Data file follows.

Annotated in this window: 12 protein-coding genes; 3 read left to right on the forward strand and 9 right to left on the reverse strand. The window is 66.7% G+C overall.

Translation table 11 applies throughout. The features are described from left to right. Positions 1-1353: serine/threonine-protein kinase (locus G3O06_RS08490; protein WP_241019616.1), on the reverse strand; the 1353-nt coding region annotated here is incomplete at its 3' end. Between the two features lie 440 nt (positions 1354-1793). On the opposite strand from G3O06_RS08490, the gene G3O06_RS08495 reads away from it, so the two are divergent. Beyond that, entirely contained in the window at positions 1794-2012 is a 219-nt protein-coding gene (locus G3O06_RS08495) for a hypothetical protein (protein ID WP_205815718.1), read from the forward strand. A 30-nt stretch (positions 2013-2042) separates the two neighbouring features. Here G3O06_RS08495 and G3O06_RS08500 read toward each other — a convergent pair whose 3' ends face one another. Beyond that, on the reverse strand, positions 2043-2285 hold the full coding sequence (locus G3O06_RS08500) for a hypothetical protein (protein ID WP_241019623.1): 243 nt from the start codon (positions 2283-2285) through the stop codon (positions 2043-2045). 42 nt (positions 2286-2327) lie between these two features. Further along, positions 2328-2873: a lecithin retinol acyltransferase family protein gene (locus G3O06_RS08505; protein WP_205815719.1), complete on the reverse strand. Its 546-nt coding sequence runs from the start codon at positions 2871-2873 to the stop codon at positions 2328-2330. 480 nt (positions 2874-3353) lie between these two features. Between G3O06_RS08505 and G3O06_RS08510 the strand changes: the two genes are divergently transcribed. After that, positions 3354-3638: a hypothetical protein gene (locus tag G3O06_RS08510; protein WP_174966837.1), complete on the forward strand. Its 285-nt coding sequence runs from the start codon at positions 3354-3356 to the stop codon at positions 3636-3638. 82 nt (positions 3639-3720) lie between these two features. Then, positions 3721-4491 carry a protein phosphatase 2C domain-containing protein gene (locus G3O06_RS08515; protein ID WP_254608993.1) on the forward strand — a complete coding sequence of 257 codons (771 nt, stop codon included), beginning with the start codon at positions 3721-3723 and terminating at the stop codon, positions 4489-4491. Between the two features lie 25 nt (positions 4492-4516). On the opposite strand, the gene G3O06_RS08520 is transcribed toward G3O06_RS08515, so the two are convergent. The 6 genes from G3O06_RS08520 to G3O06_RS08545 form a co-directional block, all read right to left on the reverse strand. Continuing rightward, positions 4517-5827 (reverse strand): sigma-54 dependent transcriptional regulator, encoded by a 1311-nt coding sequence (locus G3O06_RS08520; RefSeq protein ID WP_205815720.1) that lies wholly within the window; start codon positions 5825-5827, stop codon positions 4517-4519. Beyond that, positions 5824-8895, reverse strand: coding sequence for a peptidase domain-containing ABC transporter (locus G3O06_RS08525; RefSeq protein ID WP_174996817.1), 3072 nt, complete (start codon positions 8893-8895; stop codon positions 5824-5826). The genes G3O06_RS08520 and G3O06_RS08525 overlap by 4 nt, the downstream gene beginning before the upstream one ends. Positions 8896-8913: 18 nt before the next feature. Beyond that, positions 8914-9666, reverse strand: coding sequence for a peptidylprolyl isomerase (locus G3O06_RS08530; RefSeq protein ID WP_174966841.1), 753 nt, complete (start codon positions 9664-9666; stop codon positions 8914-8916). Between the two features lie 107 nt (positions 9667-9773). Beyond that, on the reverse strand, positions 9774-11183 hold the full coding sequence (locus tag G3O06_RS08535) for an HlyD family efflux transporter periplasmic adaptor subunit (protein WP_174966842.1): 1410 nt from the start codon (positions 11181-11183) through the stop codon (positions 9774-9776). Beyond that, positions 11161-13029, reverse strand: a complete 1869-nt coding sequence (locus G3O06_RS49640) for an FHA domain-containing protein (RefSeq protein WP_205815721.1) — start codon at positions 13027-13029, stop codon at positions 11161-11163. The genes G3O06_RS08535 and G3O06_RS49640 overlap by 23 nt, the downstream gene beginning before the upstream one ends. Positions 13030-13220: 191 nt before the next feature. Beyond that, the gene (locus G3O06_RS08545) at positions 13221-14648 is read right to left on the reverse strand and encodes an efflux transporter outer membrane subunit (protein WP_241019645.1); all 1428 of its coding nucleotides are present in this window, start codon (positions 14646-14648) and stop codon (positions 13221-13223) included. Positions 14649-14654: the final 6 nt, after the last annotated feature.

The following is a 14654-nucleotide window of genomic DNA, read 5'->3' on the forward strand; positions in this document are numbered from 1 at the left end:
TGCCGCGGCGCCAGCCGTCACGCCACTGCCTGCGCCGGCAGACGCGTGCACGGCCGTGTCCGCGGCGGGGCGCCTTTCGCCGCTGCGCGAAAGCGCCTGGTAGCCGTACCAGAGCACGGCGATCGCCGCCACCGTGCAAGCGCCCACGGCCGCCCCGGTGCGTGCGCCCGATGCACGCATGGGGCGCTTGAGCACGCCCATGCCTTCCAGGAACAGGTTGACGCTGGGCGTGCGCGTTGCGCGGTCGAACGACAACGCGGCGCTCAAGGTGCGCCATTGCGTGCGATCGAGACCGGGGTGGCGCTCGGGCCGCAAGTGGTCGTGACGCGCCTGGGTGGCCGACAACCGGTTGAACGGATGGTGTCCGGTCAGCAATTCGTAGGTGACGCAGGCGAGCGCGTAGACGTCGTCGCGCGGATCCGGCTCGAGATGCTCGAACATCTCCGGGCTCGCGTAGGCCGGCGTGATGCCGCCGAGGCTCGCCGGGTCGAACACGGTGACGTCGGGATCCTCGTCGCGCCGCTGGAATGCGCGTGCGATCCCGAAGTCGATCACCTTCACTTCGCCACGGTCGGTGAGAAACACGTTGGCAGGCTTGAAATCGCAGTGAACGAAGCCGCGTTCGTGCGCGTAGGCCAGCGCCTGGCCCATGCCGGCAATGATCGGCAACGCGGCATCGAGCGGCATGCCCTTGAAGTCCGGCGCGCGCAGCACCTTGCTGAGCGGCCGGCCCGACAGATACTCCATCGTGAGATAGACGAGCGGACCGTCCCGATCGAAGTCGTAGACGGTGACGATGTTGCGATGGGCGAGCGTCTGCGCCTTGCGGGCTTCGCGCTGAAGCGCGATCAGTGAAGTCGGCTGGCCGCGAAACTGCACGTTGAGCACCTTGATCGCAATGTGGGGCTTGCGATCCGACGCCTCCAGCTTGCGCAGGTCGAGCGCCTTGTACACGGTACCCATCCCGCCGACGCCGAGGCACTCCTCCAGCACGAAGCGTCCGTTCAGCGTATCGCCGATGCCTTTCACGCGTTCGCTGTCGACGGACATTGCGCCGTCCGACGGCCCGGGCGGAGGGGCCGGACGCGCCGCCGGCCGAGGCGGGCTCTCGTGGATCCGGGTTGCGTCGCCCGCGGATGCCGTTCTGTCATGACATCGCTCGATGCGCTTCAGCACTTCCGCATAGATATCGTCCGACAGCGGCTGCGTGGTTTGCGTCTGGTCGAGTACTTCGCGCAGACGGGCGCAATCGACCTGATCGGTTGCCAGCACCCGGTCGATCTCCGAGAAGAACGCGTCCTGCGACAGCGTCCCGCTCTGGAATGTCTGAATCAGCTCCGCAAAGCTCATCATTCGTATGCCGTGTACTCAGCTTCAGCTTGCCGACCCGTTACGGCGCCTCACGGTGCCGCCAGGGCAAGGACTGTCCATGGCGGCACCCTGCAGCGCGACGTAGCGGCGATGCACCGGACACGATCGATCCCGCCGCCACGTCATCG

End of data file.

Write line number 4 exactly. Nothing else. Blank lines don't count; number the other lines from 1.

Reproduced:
TGCCGCGGCGCCAGCCGTCACGCCACTGCCTGCGCCGGCAGACGCGTGCACGGCCGTGTCCGCGGCGGGGCGCCTTTCGCCGCTGCGCGAAAGCGCCTGGTAGCCGTACCAGAGCACGGCGATCGCCGCCACCGTGCAAGCGCCCACGGCCGCCCCGGTGCGTGCGCCCGATGCACGCATGGGGCGCTTGAGCACGCCCATGCCTTCCAGGAACAGGTTGACGCTGGGCGTGCGCGTTGCGCGGTCGAACGACAACGCGGCGCTCAAGGTGCGCCATTGCGTGCGATCGAGACCGGGGTGGCGCTCGGGCCGCAAGTGGTCGTGACGCGCCTGGGTGGCCGACAACCGGTTGAACGGATGGTGTCCGGTCAGCAATTCGTAGGTGACGCAGGCGAGCGCGTAGACGTCGTCGCGCGGATCCGGCTCGAGATGCTCGAACATCTCCGGGCTCGCGTAGGCCGGCGTGATGCCGCCGAGGCTCGCCGGGTCGAACACGGTGACGTCGGGATCCTCGTCGCGCCGCTGGAATGCGCGTGCGATCCCGAAGTCGATCACCTTCACTTCGCCACGGTCGGTGAGAAACACGTTGGCAGGCTTGAAATCGCAGTGAACGAAGCCGCGTTCGTGCGCGTAGGCCAGCGCCTGGCCCATGCCGGCAATGATCGGCAACGCGGCATCGAGCGGCATGCCCTTGAAGTCCGGCGCGCGCAGCACCTTGCTGAGCGGCCGGCCCGACAGATACTCCATCGTGAGATAGACGAGCGGACCGTCCCGATCGAAGTCGTAGACGGTGACGATGTTGCGATGGGCGAGCGTCTGCGCCTTGCGGGCTTCGCGCTGAAGCGCGATCAGTGAAGTCGGCTGGCCGCGAAACTGCACGTTGAGCACCTTGATCGCAATGTGGGGCTTGCGATCCGACGCCTCCAGCTTGCGCAGGTCGAGCGCCTTGTACACGGTACCCATCCCGCCGACGCCGAGGCACTCCTCCAGCACGAAGCGTCCGTTCAGCGTATCGCCGATGCCTTTCACGCGTTCGCTGTCGACGGACATTGCGCCGTCCGACGGCCCGGGCGGAGGGGCCGGACGCGCCGCCGGCCGAGGCGGGCTCTCGTGGATCCGGGTTGCGTCGCCCGCGGATGCCGTTCTGTCATGACATCGCTCGATGCGCTTCAGCACTTCCGCATAGATATCGTCCGACAGCGGCTGCGTGGTTTGCGTCTGGTCGAGTACTTCGCGCAGACGGGCGCAATCGACCTGATCGGTTGCCAGCACCCGGTCGATCTCCGAGAAGAACGCGTCCTGCGACAGCGTCCCGCTCTGGAATGTCTGAATCAGCTCCGCAAAGCTCATCATTCGTATGCCGTGTACTCAGCTTCAGCTTGCCGACCCGTTACGGCGCCTCACGGTGCCGCCAGGGCAAGGACTGTCCATGGCGGCACCCTGCAGCGCGACGTAGCGGCGATGCACCGGACACGATCGATCCCGCCGCCACGTCATCG